by Dan Bennett • color photos courtesy of Fantasy Junction
Perhaps the most intriguing creation of Monteverdi, whose company made numerous Mopar-powered sports cars, was his 1970 Hai 450SS. Hai is the German word for “shark,” and the Hai lives up to that name in its visuals and its powertrain alike.
This particular car, number one of four made, is unique partly because it is powered by the Elephant Motor itself. A 426 Hemi resides mid-ship in this car. Backed by a dogleg-first-gear ZF transaxle, this may be the most exotic Mopar exotic drivetrain ever used.
The engine was given a 450 hp (gross) rating (higher than the Hemi’s US rating of 425hp, which was likely lowered due to insurance regulations — it was the same gross and net), and was claimed to be capable of propelling this car from 0-60 in 4.8 seconds. Given the time period that this car was built, including the tires available, this was blisteringly fast; it’s still respectable even today.
The Swiss-engineered car used a chassis of rectangular steel tubing, with a coil-over suspension on all corners. With a 54/46 weight bias, this car was actually well balanced considering the weight of the engine, and it had quite a low center of gravity due to its low profile wet sump oil pan, which allowed Monteverdi to set the Hemi fairly low in the chassis.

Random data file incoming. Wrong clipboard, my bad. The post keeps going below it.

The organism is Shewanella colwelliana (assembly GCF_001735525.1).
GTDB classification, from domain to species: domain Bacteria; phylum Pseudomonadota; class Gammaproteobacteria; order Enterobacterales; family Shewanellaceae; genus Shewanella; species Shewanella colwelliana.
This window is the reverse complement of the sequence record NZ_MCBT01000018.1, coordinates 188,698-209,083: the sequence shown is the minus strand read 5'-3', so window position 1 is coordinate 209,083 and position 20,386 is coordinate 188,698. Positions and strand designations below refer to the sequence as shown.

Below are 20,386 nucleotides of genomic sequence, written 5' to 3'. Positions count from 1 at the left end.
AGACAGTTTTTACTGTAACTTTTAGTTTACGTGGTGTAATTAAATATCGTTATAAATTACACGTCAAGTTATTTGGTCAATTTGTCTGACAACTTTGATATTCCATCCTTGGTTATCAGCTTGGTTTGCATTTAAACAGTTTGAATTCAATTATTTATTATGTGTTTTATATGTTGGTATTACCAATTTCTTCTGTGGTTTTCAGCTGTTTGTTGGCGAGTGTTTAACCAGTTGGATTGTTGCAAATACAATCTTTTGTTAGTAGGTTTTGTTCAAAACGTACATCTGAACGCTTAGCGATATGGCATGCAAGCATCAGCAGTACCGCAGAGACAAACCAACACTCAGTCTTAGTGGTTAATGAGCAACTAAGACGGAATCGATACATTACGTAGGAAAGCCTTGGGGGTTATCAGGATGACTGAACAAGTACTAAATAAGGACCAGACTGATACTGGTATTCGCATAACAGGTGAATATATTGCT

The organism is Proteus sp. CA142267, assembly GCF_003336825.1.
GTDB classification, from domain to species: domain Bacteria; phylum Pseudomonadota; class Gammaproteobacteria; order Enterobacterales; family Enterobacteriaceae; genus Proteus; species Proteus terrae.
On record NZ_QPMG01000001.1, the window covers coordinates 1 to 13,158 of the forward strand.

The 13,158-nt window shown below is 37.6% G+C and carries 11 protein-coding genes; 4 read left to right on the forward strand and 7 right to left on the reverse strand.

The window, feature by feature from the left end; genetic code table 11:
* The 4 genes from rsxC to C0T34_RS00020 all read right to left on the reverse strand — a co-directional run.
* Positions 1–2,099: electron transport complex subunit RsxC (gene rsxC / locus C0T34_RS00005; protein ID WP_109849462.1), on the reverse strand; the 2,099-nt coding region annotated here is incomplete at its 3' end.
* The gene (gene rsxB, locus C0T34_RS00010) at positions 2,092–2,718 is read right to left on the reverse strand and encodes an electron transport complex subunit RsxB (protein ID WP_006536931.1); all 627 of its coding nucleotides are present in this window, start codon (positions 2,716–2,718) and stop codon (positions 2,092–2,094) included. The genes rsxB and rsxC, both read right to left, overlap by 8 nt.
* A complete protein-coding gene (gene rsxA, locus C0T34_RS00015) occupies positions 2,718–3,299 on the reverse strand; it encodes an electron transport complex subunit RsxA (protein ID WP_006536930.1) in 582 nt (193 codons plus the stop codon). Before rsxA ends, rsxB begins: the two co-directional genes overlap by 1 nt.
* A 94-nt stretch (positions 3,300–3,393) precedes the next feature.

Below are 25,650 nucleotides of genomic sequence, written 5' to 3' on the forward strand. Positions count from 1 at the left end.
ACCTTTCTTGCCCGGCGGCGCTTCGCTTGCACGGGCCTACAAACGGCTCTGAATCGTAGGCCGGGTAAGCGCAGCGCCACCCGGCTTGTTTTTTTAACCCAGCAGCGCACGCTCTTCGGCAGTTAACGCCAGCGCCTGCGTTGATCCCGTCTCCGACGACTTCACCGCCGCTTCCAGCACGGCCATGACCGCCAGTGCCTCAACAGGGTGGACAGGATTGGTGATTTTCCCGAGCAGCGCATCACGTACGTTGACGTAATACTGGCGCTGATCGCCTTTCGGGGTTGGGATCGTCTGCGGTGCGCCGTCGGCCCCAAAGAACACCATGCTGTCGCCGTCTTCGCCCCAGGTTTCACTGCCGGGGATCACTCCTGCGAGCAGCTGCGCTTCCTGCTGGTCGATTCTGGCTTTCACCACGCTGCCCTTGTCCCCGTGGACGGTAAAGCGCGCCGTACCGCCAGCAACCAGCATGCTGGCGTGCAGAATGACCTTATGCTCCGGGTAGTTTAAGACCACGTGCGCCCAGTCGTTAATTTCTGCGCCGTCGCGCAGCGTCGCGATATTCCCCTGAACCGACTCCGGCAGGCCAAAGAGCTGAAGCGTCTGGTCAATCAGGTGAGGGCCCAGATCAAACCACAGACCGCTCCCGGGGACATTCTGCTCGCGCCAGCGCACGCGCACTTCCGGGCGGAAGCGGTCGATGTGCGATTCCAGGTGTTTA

The wedgy and curvaceous body, designed by Trevor Fiore of Fissore, was built by coachworks builder Savigliano. The car, as you see it here restored to its original 1970 Geneva Motor Show specification, was painted in “Purple Smoke,” and the interior was done in white leather. The car carried a MSRP of $27,000 in 1970 — adjusted for inflation, that would be $165,000 in early 2015. Rumors have it that Monteverdi did not build these to sell, but rather as a show piece to bring customers in, and then he would sell them on more practical Monteverdi cars such as the Monteverdi “High Speed” which had an optional 426 Hemi and a standard 440.
A second car, built in 1973, carried the moniker Hai 450GTS. The main differences were that it used a 440 in place of the Hemi, a 50mm longer wheelbase, and bright red paint. There were two more cars constructed later, possibly in the early 90s — another SS and another GTS — but neither was ever sold to the public. All three of these cars currently reside in the Monteverdi Museum.
The car shown here — the 426 Hemi car which started the series — has changed hands over the years, and at one point was painted gold. In the late 90s, however, the car was returned to mostly original condition, was has been shown at Pebble Beach. In 2012, the 450SS changed hands for $577,000, a relative bargain when you consider its Mopar heritage. A one of one Hemi sports car that sold for less than a million dollars, and originally cost more than dozens of Hemi ’Cudas? Where do I sign?
Thanks to Fantasy Junction, purveyors of collector automobiles and classic cars, for providing the color photos in this article.
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